January 27, 2009

Trackbacks Are Still Dead. Could Tweetbacks Take Their Place?

By Phil Glockner of Scribkin (FriendFeed/Twitter)

The Trackback Problem

Today, as I was visiting different blogs reading the news of the day, I made a special note on how many comments each post had and if trackbacks and pingbacks were listed.

Trackbacks and Pingbacks are two of three types of linkback, defined by Wikipedia as "... a method for Web authors to obtain notifications when other authors link to one of their documents."

What I'm coming to realize is that, in terms of showing buzz around a post, trackbacks and pingbacks are dead. Worse, they just show how many spam blogs (splogs) are out there, hanging off of an RSS feed and republishing part or entire posts in order to artificially inflate their Google rank numbers.

(See Also: Did Trackbacks Die, and Who Killed Them? from July 2007)

Take this Inquisitr post, for example. If you scroll down to the bottom, you will see 6 or more trackback links, most of them with the same block of quoted text. After quick inspection, it appears all but one of these links go to blogs that are either partially or completely ripping off the Inquisitr's content.

In essence, instead of showing relative popularity and linking to further discussion, this has become an avenue that is not only exploited by spambots but flaunted right under the noses of the content creators.

One Option: Tweetbacks

As news blogs increasingly extend into social networks, they are looking for a way to register their reach on those social networks. A good example of this is Digg. One of the reasons Digg got so popular so quickly was due to it allowing blogs to display how many times a Digg user had submitted (or Dugg) the article. This provided a fine synergy between the blog and Digg, and in theory both services benefited.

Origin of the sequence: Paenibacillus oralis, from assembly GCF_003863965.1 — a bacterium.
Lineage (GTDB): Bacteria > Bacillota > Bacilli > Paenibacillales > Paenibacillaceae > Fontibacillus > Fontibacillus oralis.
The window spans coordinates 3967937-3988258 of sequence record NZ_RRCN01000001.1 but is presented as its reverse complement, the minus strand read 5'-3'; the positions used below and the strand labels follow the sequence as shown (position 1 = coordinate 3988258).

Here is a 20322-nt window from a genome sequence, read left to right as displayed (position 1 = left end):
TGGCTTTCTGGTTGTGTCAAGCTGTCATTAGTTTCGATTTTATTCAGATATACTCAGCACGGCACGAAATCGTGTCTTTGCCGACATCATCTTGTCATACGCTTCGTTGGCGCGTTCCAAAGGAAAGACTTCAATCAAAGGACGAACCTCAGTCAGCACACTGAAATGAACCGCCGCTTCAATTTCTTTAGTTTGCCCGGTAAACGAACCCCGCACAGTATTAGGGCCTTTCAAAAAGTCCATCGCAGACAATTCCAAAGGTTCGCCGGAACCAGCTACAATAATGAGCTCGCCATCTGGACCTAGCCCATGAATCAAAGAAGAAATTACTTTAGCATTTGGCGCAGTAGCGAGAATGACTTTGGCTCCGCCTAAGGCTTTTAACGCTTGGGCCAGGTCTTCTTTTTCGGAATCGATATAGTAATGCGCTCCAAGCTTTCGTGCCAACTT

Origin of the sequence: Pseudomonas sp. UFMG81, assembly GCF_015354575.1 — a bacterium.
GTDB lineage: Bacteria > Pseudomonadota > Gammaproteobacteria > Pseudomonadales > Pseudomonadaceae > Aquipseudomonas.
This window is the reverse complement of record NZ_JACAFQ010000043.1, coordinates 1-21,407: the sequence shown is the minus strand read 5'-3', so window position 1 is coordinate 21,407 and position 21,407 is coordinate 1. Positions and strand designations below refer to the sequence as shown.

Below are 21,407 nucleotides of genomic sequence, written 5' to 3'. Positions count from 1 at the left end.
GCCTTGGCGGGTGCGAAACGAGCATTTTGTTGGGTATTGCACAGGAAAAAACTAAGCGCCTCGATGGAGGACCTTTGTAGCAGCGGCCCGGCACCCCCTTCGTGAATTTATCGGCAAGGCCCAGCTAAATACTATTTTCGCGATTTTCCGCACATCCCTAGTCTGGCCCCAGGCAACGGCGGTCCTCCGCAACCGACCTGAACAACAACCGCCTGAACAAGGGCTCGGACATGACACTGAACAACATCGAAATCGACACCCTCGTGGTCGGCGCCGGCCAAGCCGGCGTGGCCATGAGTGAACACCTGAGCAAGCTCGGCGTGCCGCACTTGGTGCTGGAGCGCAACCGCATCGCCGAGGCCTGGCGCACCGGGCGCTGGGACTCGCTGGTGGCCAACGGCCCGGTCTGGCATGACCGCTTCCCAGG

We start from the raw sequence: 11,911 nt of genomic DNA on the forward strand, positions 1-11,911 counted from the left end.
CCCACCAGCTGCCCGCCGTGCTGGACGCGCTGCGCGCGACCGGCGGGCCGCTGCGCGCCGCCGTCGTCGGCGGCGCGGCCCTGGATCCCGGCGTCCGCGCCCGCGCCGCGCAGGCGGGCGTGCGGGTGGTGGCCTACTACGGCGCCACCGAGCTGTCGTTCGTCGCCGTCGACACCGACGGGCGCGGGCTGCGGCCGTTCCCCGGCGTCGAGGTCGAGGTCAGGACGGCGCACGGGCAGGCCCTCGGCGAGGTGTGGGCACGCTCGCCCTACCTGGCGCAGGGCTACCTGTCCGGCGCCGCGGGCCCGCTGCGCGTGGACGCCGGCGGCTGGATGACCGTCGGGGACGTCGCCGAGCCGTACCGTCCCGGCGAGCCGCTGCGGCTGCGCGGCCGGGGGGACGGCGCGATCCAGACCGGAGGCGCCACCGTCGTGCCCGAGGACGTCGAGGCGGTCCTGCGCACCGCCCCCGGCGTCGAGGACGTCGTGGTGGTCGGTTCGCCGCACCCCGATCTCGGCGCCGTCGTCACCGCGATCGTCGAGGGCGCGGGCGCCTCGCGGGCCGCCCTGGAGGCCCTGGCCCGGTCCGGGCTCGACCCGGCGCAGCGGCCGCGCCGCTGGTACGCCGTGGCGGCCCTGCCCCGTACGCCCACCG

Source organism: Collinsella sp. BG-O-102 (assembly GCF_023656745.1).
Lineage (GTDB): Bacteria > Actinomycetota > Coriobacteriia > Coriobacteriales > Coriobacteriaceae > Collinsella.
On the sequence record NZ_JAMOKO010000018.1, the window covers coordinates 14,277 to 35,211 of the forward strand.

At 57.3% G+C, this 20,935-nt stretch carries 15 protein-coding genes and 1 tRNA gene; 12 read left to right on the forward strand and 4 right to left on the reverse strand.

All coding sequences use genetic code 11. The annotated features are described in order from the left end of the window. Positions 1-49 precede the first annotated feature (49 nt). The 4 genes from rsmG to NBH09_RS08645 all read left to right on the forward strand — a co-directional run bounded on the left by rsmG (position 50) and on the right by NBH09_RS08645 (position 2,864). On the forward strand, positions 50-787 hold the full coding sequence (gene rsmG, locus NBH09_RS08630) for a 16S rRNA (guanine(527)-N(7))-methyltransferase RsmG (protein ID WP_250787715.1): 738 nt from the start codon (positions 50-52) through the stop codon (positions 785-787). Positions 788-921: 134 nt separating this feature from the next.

However, even solutions like Digg, Mixx and Sphinn seem to be losing clout, as people turn to using Twitter instead to highlight items of interest.

With that in mind, it seems only natural for blogs to want to show how their posts have legs on Twitter. To that end, several WordPress plugins have been created that attempt to serve this need, such as TweetSuite, TweetBacks, and to a lesser extent, TwitterTools.

From these three, I would say TweetSuite is the most stylish and functional. However, TweetBacks is a solid framework and with a little skill can be integrated much more cleanly into a blog theme.

FriendFeed..Backs? FriendBacks?

FriendFeed may not be as popular or as well-known as Twitter, nor have as much reach, yet, but because of its unique ability to aggregate RSS streams and simultaneously act as a community hub, with the addition of a powerful and flexible open API, there has been a significant amount of development around it as well.

Recently, there was news that Disqus turned on two-way integration with FriendFeed (after also enabling Track- and Pingback support and more recently, Facebook Connect). However, there are already at least two other good solutions, including FriendFeed Comments WordPress plugin and FriendFeed-to-Disqus Sync, a cloud-based synchronization utility that Disqus itself wrote about here.

What's Next?

Buzz and reach are always going to be things that blogs strive for, especially blogs that employ multiple bloggers and are ad-supported. Are tweetbacks and 'friendbacks' going to keep them going indefinitely into the future? Absolutely not. Something new will appear and, if it has an API, people are going to figure out how to tie their blog to it.

Read more by Phil Glockner at Scribkin.com.